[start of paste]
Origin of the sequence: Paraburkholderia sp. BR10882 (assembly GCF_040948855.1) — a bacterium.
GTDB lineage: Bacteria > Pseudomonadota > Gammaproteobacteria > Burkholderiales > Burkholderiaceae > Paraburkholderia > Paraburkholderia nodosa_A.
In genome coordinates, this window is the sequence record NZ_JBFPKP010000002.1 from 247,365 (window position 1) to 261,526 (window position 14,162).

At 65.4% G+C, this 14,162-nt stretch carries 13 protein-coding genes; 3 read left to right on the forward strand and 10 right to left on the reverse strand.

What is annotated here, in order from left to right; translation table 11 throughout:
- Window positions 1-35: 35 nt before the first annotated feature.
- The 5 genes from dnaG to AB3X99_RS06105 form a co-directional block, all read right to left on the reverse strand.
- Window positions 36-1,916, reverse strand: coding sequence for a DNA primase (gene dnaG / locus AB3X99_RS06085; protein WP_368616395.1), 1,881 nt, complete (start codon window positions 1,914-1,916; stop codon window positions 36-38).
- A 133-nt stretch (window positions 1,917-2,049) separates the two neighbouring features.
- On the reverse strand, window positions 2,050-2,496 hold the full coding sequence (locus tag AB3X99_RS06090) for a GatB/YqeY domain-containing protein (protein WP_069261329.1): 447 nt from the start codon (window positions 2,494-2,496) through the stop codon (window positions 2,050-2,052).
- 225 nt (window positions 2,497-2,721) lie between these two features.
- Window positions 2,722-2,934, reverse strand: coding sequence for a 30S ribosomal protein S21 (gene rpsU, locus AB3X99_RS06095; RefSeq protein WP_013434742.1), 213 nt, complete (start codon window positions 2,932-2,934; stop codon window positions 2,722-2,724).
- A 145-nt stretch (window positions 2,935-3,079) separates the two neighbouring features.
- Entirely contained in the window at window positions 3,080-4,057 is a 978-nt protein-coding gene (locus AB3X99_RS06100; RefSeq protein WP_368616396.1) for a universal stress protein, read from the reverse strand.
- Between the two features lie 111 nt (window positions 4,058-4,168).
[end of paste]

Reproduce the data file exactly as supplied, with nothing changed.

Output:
Origin of the sequence: Paraburkholderia sp. BR10882 (assembly GCF_040948855.1) — a bacterium.
GTDB lineage: Bacteria > Pseudomonadota > Gammaproteobacteria > Burkholderiales > Burkholderiaceae > Paraburkholderia > Paraburkholderia nodosa_A.
In genome coordinates, this window is the sequence record NZ_JBFPKP010000002.1 from 247,365 (window position 1) to 261,526 (window position 14,162).

At 65.4% G+C, this 14,162-nt stretch carries 13 protein-coding genes; 3 read left to right on the forward strand and 10 right to left on the reverse strand.

What is annotated here, in order from left to right; translation table 11 throughout:
- Window positions 1-35: 35 nt before the first annotated feature.
- The 5 genes from dnaG to AB3X99_RS06105 form a co-directional block, all read right to left on the reverse strand.
- Window positions 36-1,916, reverse strand: coding sequence for a DNA primase (gene dnaG / locus AB3X99_RS06085; protein WP_368616395.1), 1,881 nt, complete (start codon window positions 1,914-1,916; stop codon window positions 36-38).
- A 133-nt stretch (window positions 1,917-2,049) separates the two neighbouring features.
- On the reverse strand, window positions 2,050-2,496 hold the full coding sequence (locus tag AB3X99_RS06090) for a GatB/YqeY domain-containing protein (protein WP_069261329.1): 447 nt from the start codon (window positions 2,494-2,496) through the stop codon (window positions 2,050-2,052).
- 225 nt (window positions 2,497-2,721) lie between these two features.
- Window positions 2,722-2,934, reverse strand: coding sequence for a 30S ribosomal protein S21 (gene rpsU, locus AB3X99_RS06095; RefSeq protein WP_013434742.1), 213 nt, complete (start codon window positions 2,932-2,934; stop codon window positions 2,722-2,724).
- A 145-nt stretch (window positions 2,935-3,079) separates the two neighbouring features.
- Entirely contained in the window at window positions 3,080-4,057 is a 978-nt protein-coding gene (locus AB3X99_RS06100; RefSeq protein WP_368616396.1) for a universal stress protein, read from the reverse strand.
- Between the two features lie 111 nt (window positions 4,058-4,168).